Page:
The hair of 12 year-old Lili had not been cut since her early childhood. When she and her family were forced to leave their home in Târgu-Mureş and move to the ghetto, Lili’s mother, Rivka, knew she would not be able to care properly for her daughter’s hair in the ghetto. Chopping off Lili’s two long, beautiful braids, she promised that they would be given to the neighbors for safekeeping.Within six weeks, Lili and her mother were murdered at Auschwitz.
Victor Kugler and Johannes Kleiman were arrested and jailed at the penal camp for enemies of the regime at Amersfoort. Kleiman was released after seven weeks, but Kugler was held in various work camps until the war's end. Miep Gies and Bep Voskuijl were questioned and threatened by the Security Police but not detained. They returned to the Achterhuis the following day, and found Anne's papers strewn on the floor. They collected them, as well as several family photograph albums, and Gies resolved to return them to Anne after the war. On 7 August 1944, Gies attempted to facilitate the release of the prisoners by confronting Silberbauer and offering him money to intervene, but he refused.
At this time only the main camp, later known as Auschwitz I, had been established. Himmler ordered the construction of a second camp for 100,000 inmates on the site of the village of Brzezinka, roughly two miles from the main camp. This second camp, now known as Birkenau or Auschwitz II, was initially intended to be filled with captured Russian POWs who would provide the slave labor to build the SS “utopia” in Upper Silesia. Chemical giant I G Farben expressed an interest in utilizing this labor force, and extensive construction work began in October 1941 under terrible conditions and with massive loss of life. About 10,000 Russian POWs died in this process. The greater part of the apparatus of mass extermination was eventually built in the Birkenau camp and the majority of the victims were murdered here.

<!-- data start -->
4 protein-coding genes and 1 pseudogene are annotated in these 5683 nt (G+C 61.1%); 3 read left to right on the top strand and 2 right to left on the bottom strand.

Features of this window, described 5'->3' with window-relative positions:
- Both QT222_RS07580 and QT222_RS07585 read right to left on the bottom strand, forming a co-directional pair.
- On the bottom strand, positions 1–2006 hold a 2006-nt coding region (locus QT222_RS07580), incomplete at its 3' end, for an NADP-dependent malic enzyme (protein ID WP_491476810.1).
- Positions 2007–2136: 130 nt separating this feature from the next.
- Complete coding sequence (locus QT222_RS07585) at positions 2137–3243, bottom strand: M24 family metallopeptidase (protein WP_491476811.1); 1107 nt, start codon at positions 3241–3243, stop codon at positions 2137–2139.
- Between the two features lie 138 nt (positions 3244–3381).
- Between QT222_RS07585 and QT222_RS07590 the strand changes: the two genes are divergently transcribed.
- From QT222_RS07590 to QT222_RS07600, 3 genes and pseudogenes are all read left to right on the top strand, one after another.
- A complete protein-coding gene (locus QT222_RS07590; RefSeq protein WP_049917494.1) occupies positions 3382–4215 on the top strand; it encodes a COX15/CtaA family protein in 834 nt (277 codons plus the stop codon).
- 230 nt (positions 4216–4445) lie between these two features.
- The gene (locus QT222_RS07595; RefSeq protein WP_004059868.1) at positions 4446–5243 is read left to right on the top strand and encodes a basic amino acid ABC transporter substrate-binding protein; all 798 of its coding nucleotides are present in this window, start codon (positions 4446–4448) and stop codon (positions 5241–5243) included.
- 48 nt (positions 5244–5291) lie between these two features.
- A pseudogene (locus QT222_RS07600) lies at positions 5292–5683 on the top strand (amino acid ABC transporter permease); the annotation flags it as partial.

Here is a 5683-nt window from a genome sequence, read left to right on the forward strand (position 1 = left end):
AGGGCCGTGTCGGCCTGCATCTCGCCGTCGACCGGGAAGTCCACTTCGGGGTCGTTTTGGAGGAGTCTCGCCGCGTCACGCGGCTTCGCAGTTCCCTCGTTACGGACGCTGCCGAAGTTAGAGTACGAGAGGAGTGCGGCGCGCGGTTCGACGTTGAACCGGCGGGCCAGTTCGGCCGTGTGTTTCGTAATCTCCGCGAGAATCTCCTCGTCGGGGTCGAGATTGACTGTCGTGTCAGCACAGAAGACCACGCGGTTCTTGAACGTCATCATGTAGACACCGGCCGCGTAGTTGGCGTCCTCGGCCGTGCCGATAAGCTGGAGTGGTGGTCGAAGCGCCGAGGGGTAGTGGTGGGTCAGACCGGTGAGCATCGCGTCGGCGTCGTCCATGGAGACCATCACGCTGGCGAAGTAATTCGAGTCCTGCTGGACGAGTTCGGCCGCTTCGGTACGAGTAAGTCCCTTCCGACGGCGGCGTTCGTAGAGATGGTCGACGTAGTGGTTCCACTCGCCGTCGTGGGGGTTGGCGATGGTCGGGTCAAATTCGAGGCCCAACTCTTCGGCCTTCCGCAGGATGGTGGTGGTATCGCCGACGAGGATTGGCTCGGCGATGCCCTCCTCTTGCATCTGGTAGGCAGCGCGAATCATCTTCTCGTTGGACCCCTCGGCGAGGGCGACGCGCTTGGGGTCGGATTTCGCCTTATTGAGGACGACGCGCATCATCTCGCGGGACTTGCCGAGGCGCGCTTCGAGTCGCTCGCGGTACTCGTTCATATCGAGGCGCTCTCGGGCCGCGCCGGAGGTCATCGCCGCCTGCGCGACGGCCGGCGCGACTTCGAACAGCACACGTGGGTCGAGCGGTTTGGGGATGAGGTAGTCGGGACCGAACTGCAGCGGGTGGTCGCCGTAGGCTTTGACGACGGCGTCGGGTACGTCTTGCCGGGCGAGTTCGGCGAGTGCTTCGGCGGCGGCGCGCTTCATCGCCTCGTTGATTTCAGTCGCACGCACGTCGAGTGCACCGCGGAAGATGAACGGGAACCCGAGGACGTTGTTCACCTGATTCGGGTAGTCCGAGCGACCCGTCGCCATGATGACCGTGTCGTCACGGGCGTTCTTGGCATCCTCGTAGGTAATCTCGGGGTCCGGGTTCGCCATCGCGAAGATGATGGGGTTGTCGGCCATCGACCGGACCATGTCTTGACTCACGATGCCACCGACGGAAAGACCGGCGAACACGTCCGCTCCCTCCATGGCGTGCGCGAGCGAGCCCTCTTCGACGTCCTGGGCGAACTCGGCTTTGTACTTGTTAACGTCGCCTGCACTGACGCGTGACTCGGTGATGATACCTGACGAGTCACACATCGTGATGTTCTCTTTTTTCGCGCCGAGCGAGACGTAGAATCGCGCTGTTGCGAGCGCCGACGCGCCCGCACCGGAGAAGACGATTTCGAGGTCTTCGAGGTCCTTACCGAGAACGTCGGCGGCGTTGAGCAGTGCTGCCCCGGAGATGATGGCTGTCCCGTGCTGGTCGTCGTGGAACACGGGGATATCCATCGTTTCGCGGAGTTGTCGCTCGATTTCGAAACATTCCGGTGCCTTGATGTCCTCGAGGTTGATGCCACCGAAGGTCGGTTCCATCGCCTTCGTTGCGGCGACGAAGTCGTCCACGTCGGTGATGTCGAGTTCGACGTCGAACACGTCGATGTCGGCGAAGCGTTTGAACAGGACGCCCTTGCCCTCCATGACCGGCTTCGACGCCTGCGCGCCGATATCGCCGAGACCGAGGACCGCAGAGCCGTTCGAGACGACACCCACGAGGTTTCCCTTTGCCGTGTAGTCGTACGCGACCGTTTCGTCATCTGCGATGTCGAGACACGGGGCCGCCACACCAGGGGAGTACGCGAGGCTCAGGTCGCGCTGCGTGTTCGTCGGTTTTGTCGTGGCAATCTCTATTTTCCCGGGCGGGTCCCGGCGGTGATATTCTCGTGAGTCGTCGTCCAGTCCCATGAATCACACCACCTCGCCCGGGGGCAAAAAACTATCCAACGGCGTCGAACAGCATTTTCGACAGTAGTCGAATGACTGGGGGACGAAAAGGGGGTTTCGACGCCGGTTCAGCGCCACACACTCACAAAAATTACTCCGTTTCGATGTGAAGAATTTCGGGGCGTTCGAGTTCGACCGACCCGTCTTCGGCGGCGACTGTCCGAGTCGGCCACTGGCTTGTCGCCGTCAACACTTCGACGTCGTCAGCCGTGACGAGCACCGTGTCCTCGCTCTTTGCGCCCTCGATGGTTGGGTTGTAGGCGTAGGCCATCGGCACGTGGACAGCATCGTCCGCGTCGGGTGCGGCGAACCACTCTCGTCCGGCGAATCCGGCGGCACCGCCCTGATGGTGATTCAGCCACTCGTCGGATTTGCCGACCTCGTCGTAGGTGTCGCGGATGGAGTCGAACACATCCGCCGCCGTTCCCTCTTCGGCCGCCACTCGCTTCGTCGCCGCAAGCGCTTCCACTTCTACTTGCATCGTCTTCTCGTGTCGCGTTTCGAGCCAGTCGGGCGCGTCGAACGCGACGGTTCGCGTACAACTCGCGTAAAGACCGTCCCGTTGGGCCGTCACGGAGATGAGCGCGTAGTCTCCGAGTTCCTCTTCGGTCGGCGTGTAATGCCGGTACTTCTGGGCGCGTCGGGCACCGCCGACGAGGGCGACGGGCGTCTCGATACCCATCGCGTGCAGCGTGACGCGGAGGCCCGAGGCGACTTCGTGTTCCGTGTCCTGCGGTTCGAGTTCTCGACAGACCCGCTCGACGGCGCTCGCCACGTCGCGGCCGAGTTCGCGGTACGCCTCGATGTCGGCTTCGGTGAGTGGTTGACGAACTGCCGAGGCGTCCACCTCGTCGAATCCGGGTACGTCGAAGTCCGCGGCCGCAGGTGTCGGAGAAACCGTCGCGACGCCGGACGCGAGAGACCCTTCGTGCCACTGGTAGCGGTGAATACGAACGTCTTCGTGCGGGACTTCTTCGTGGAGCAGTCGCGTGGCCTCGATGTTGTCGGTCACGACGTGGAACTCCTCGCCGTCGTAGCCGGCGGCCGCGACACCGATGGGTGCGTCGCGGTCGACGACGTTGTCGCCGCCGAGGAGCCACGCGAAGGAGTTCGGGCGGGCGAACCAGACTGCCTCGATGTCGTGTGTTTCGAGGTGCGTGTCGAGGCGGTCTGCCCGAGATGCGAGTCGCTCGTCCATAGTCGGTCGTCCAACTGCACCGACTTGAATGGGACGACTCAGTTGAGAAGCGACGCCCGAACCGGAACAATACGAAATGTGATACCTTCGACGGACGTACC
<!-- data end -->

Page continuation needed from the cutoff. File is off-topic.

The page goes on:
Nazi Germany had a strong anti-tobacco movement, as pioneering research by Franz H. Müller in 1939 demonstrated a causal link between smoking and lung cancer. The Reich Health Office took measures to try to limit smoking, including producing lectures and pamphlets. Smoking was banned in many workplaces, on trains, and among on-duty members of the military. Government agencies also worked to control other carcinogenic substances such as asbestos and pesticides. As part of a general public health campaign, water supplies were cleaned up, lead and mercury were removed from consumer products, and women were urged to undergo regular screenings for breast cancer.
Between 1942 and 1944, the SS authorities at Auschwitz established 44 subcamps. Some of them were established within the officially designated “development” zone, including Budy, Rajsko, Tschechowitz, Harmense, and Babitz. Others, such as Blechhammer, Gleiwitz, Althammer, Fürstengrube, Laurahuette, and Eintrachthuette were located in Upper Silesia north and west of the Vistula River. Some subcamps, such as Freudenthal and Bruenn (Brno), were located in Moravia.